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Biophys J. 2006 Mar 15;90(6):2213-20. Epub 2005 Dec 30.

Substrate rigidity regulates the formation and maintenance of tissues.

Author information

1
Department of Physiology, University of Massachusetts Medical School, Worcester, Massachusetts 01605, USA.

Abstract

The ability of cells to form tissues represents one of the most fundamental issues in biology. However, it is unclear what triggers cells to adhere to one another in tissues and to migrate once a piece of tissue is planted on culture surfaces. Using substrates of identical chemical composition but different flexibility, we show that this process is controlled by substrate rigidity: on stiff substrates, cells migrate away from one another and spread on surfaces, whereas on soft substrates they merge to form tissue-like structures. Similar behavior was observed not only with fibroblastic and epithelial cell lines but also explants from neonatal rat hearts. Cell compaction on soft substrates involves a combination of weakened adhesions to the substrate and myosin II-dependent contractile forces that drive cells toward one another. Our results suggest that tissue formation and maintenance is regulated by differential mechanical signals between cell-cell and cell-substrate interactions, which in turn elicit differential contractile forces and adhesions to determine the preferred direction of cell migration and association.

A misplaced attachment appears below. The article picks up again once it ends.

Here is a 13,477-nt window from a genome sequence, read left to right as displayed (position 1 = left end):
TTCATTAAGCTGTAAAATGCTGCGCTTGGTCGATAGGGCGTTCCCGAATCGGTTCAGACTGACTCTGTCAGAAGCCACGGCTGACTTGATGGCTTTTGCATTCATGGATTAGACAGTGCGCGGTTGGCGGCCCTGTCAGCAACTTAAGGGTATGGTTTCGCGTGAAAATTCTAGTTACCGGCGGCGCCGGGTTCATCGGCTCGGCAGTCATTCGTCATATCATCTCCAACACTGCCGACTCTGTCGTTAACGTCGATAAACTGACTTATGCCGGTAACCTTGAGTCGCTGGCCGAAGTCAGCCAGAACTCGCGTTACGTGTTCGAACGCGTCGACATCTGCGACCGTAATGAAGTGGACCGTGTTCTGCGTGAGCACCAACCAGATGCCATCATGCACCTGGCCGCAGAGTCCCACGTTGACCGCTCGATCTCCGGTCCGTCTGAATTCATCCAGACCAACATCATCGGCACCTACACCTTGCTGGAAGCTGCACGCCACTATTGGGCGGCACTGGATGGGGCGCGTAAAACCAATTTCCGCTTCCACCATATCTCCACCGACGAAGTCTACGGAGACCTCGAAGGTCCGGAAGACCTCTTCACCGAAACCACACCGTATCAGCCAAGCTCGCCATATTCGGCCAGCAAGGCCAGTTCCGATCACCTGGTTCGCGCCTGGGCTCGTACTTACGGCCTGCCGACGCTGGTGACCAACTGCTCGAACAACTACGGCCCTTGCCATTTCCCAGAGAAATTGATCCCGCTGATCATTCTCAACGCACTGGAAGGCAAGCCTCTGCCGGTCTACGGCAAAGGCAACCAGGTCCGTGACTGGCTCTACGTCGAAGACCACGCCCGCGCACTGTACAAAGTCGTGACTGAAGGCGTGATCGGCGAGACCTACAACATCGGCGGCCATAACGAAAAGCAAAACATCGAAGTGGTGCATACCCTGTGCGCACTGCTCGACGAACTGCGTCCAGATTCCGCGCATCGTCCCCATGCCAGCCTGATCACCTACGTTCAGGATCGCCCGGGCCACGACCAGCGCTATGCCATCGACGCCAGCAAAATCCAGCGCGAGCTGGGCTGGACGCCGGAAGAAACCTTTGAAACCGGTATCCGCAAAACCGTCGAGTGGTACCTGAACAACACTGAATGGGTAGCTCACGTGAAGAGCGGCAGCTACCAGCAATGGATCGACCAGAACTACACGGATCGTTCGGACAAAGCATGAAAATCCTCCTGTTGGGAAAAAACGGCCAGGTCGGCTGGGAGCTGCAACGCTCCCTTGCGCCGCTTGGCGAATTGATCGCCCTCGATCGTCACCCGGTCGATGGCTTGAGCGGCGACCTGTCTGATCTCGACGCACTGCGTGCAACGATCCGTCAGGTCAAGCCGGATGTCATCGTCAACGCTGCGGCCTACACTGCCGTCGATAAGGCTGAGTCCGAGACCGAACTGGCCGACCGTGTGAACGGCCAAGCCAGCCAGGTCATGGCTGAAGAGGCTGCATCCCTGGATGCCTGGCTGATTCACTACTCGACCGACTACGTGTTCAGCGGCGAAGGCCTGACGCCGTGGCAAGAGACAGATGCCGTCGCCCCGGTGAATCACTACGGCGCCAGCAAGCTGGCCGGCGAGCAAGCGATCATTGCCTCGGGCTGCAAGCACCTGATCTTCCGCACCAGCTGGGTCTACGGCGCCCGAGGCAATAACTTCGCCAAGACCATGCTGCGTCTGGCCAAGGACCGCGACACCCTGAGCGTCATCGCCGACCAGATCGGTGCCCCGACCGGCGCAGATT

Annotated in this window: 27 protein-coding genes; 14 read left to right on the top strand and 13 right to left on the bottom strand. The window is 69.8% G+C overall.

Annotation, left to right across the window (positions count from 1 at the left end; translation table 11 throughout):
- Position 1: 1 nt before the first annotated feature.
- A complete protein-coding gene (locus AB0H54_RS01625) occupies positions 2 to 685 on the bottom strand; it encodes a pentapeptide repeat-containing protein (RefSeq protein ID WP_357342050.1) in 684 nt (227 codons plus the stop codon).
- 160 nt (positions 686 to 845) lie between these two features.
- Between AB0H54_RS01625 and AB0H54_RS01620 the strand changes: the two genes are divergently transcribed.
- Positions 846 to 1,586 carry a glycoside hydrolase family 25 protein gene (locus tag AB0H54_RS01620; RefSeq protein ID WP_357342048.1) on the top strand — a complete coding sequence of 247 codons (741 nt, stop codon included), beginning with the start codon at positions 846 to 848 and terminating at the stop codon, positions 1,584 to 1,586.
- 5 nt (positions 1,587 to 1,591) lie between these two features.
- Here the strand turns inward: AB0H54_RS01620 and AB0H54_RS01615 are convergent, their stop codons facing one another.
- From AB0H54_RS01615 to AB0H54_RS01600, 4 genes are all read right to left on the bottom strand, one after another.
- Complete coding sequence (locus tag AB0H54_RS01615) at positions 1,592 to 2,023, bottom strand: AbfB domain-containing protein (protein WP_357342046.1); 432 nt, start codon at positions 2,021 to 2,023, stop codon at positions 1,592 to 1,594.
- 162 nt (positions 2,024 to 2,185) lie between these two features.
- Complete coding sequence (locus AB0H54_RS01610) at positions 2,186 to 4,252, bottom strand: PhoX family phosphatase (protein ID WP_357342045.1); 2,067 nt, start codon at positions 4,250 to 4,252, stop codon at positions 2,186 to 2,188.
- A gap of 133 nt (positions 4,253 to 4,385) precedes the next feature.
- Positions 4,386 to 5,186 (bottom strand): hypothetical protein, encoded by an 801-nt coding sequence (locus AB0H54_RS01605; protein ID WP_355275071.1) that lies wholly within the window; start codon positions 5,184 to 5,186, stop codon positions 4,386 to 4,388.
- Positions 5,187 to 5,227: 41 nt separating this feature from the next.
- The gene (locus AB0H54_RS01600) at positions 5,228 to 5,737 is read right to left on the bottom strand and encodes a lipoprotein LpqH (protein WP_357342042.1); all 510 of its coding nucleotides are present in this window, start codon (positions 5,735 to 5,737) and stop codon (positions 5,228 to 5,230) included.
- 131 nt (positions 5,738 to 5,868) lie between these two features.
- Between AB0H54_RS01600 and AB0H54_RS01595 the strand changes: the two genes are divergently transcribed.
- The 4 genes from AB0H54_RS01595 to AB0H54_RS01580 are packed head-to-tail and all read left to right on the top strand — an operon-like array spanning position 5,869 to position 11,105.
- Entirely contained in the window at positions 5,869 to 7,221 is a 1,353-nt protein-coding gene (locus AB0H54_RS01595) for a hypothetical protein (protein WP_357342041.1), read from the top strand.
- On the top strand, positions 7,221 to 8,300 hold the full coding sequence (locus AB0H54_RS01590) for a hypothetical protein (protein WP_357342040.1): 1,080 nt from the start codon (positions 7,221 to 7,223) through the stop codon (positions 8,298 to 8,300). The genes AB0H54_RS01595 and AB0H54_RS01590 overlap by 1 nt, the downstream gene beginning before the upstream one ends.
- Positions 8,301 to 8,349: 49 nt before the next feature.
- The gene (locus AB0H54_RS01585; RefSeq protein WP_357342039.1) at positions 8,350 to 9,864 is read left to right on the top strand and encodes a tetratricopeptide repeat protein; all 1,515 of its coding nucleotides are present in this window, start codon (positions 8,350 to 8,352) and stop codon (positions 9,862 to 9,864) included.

PMID:
16387786
PMCID:
PMC1386800
DOI:
10.1529/biophysj.105.070144
[Indexed for MEDLINE]
Free PMC Article

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